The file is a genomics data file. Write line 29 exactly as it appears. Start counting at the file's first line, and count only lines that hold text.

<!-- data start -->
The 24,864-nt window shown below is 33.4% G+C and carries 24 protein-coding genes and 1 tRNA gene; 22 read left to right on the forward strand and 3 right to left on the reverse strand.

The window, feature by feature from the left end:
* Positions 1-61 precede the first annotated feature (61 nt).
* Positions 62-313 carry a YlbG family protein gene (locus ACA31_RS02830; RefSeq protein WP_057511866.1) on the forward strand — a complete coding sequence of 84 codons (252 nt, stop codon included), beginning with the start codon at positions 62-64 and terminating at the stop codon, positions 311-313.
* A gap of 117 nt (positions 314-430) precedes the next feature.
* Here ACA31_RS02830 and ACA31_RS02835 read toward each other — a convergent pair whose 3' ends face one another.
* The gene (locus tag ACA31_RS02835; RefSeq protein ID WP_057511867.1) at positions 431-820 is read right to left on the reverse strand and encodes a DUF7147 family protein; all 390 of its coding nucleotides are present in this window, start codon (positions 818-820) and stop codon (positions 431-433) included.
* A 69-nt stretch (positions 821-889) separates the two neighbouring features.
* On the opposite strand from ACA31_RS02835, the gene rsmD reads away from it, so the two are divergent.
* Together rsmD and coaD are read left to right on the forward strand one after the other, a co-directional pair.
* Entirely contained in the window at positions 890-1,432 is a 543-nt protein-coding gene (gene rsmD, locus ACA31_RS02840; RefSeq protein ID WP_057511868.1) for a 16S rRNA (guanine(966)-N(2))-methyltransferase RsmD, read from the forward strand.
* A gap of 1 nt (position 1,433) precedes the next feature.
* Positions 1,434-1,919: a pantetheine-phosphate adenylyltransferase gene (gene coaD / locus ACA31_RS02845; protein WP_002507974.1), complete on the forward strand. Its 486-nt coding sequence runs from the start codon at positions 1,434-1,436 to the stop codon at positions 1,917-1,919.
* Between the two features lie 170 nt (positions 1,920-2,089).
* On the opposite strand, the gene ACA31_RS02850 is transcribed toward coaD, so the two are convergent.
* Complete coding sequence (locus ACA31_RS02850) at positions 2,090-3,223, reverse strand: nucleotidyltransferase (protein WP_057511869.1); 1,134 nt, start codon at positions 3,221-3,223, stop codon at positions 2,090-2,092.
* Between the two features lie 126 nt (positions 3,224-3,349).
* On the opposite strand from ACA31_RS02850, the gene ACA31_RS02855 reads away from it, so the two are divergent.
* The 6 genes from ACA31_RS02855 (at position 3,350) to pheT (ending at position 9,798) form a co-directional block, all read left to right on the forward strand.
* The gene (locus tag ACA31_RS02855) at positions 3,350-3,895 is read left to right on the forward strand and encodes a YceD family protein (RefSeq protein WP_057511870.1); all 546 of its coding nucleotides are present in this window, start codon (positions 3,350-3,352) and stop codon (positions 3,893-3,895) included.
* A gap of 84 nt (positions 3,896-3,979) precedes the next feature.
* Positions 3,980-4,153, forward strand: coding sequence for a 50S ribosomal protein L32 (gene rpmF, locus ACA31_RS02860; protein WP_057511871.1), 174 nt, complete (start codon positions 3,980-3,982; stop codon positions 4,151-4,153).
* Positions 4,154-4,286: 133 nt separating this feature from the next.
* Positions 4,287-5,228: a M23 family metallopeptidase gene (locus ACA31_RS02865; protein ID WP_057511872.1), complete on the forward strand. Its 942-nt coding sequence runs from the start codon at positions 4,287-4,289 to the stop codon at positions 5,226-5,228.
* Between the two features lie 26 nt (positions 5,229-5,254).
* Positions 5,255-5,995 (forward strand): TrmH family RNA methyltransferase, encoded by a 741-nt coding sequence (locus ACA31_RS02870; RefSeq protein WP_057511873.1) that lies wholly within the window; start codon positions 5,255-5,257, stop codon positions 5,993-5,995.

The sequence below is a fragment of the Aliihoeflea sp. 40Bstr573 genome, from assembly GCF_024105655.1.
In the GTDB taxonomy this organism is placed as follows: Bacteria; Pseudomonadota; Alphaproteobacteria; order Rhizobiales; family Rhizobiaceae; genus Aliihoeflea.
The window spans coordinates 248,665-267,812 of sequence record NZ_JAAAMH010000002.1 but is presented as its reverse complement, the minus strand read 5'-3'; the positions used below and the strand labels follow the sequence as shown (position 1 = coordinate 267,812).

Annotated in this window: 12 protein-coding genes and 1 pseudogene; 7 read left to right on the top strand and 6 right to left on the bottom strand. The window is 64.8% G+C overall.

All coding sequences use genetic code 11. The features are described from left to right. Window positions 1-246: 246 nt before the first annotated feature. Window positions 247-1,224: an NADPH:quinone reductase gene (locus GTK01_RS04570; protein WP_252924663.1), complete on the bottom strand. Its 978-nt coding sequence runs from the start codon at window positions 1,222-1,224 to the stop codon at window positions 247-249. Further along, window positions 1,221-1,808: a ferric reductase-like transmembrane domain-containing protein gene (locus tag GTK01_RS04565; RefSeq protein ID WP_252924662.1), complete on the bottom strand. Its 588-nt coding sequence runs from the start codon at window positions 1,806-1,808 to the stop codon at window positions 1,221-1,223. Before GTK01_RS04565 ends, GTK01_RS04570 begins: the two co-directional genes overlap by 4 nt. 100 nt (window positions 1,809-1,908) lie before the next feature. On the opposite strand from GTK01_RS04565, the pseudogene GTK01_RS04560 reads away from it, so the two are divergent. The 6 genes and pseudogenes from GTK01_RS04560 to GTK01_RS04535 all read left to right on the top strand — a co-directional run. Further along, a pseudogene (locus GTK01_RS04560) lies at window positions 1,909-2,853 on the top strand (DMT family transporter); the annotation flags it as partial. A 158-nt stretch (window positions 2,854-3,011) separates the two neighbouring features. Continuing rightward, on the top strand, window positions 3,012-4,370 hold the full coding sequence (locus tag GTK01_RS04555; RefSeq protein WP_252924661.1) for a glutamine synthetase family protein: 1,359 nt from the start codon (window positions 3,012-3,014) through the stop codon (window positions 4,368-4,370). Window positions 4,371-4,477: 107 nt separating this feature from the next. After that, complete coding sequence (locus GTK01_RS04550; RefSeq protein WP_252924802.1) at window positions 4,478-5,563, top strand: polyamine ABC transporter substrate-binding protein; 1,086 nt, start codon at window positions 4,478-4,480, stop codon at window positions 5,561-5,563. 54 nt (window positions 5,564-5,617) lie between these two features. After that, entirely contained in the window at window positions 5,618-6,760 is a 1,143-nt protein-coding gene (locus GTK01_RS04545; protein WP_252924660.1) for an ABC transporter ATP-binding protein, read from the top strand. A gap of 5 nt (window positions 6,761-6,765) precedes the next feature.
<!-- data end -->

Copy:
The window spans coordinates 248,665-267,812 of sequence record NZ_JAAAMH010000002.1 but is presented as its reverse complement, the minus strand read 5'-3'; the positions used below and the strand labels follow the sequence as shown (position 1 = coordinate 267,812).